First photographic record of rare marbled cat in Nepal

A team of wildlife researchers has photographed one of the world’s mysterious cats on camera for the first time in eastern Nepal.

The rare marbled cat Pardofelis marmorata-- an arboreal small felid slightly larger than a domestic cat with irregular, large and dark-fringed markings and a long and bushy tail similar in length to its body was captured by a camera trap set up in the forest at an altitude of 2,750 m a.s.l., in Panchthar district in eastern Nepal.

This is the first photographic evidence of marbled cat in Nepal, though various indirect evidences supported its presence in Nepal, as per the findings of a new study published in an open-access journal this month.

Researchers from Lincoln University, New Zealand and Red Panda Network (RPN) have their paper, ‘First photographic record of marbled cat in Nepal’, where they confirm the presence of the world’s most elusive and less studied cat, published in a peer-reviewed open-access journal Nature Conservation.

A camera trap study carried out in community forest areas on the Kangchenjunga landscape, bordering India and Nepal to inventory the medium-to large-sized mammalian fauna in the region between December 2017 and June 2018 captured three images of this wild cat species in January, 2018.

In this survey, 5,176 photographs of 17 medium-large sized mammal species including three other felid species, besides the marbled cat were recorded in the mid-hills of eastern Nepal.

“This is an exciting news for wildlife biologists and conservationists in Nepal,” said Sonam Tashi Lama, a lead author and RPN’s programme coordinator.

The citizen scientists of RPN and wildlife researchers are engaged in monitoring the community forests in the eastern Nepal for a decade now but didn’t find any clue of the marbled cat. “Use of camera traps as a wildlife monitoring technique helped us to take the first picture of this rare cat in Nepal,” added Lama.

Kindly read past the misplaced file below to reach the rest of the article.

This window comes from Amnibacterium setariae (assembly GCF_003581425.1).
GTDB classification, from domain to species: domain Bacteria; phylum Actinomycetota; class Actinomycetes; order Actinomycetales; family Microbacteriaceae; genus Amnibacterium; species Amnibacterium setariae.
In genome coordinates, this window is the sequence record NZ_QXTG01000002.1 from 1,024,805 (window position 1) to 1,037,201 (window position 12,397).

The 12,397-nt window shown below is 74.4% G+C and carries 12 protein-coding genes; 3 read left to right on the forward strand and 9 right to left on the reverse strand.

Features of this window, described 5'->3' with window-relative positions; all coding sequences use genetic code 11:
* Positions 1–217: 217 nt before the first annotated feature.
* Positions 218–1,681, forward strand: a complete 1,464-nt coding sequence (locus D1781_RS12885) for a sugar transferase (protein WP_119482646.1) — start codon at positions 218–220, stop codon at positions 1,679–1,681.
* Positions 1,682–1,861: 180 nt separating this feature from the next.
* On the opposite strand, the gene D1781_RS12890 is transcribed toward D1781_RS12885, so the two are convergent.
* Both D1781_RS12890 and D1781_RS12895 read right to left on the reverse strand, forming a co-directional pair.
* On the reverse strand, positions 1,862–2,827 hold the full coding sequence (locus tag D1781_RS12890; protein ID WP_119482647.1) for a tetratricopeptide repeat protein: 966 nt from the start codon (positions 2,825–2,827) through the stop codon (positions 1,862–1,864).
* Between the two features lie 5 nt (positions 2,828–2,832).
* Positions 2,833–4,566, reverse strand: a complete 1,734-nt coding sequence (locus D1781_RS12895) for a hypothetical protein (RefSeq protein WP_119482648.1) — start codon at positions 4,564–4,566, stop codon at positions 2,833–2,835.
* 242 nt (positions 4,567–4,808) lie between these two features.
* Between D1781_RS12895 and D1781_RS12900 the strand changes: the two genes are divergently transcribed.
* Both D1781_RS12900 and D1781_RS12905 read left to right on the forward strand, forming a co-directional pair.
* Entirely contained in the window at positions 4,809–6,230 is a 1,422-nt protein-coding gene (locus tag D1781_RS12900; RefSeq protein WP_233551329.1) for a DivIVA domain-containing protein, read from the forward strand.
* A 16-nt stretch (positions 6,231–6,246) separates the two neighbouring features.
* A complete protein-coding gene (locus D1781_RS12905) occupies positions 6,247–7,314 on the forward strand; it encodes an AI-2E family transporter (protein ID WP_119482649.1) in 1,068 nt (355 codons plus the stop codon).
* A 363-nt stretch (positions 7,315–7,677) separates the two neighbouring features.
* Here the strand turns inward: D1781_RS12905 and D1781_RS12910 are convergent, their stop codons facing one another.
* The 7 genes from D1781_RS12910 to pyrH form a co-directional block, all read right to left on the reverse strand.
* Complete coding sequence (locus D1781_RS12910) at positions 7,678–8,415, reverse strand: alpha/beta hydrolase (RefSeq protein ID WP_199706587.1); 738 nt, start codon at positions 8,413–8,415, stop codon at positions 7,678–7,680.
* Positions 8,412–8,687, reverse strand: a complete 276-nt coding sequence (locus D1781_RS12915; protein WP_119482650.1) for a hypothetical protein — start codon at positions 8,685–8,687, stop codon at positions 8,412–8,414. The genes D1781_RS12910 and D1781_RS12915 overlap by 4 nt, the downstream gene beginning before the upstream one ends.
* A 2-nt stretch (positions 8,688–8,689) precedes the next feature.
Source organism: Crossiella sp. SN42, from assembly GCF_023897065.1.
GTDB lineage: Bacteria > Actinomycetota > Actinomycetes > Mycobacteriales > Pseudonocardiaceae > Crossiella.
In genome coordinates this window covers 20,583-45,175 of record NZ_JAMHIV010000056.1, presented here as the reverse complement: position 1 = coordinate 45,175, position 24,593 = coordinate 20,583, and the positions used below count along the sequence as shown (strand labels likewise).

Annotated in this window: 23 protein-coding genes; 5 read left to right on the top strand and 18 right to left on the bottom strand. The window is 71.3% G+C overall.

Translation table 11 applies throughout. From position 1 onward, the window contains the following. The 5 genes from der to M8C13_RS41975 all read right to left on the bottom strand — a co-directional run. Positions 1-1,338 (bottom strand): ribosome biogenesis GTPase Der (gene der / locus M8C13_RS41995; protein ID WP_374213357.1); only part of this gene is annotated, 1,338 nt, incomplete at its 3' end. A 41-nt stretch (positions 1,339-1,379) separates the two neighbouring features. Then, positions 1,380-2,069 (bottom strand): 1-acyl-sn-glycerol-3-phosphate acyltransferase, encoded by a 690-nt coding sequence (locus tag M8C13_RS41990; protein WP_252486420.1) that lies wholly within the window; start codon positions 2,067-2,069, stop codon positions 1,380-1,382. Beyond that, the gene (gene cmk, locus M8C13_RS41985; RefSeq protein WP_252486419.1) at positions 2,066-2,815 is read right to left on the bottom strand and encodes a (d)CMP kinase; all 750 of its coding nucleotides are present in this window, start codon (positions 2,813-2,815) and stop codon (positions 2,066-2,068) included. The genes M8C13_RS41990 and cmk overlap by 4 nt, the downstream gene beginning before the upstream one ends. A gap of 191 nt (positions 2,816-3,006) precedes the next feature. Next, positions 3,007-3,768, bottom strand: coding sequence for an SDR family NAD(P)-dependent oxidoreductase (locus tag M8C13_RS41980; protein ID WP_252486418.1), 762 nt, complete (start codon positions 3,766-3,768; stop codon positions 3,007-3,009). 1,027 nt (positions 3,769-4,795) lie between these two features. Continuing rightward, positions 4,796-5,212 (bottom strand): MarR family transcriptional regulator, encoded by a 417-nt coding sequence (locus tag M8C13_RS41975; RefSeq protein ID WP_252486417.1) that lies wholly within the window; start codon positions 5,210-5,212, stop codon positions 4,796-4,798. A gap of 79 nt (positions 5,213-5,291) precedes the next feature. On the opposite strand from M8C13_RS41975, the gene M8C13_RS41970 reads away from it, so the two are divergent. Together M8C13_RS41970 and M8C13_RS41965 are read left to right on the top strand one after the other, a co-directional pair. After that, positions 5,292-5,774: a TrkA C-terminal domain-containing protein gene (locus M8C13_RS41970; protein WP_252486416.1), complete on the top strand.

Cameras are revolutionizing how we detect and count cryptic species, said Adrian Paterson, associate professor in Zoology and Head of Department of Pest Management and Conservation at Lincoln University, New Zealand and co-author of the research paper. “Detecting the marbled cat in eastern Nepal is a great example of benefit of using cameras and will add significantly to conservation in Nepal, “he said .

The marbled cat is categorized as ‘Near Threatened’ in the IUCN Red List of Threatened Species, listed in CITES Appendix I and nationally data deficient in Nepal. The forest-dependent marbled cat is distributed throughout Southeast Asia, from the Himalayan foothills of India and Bhutan to China and then southwards through to Malaysia and Indonesia.

The forest area, where the marbled cat was detected, has been naturally restored as a secondary forest after a forest fire that occurred nearly three and a half decades ago.

In the present context where small wild cats have been little studied in Nepal, the sighting of a marbled cat in the wild is seen as a big conservation achievement; researchers recommend detailed year-round camera trap surveys in the mid-hills of eastern Nepal along with research on adaptation of the small fields to human-dominated areas.

The study also urges to conduct an assessment of immediate threats for preparing sound conservation management plans of the marbled cat and its sympatric species and engagement of local herders in initiating conservation programmes.

Nature Khabar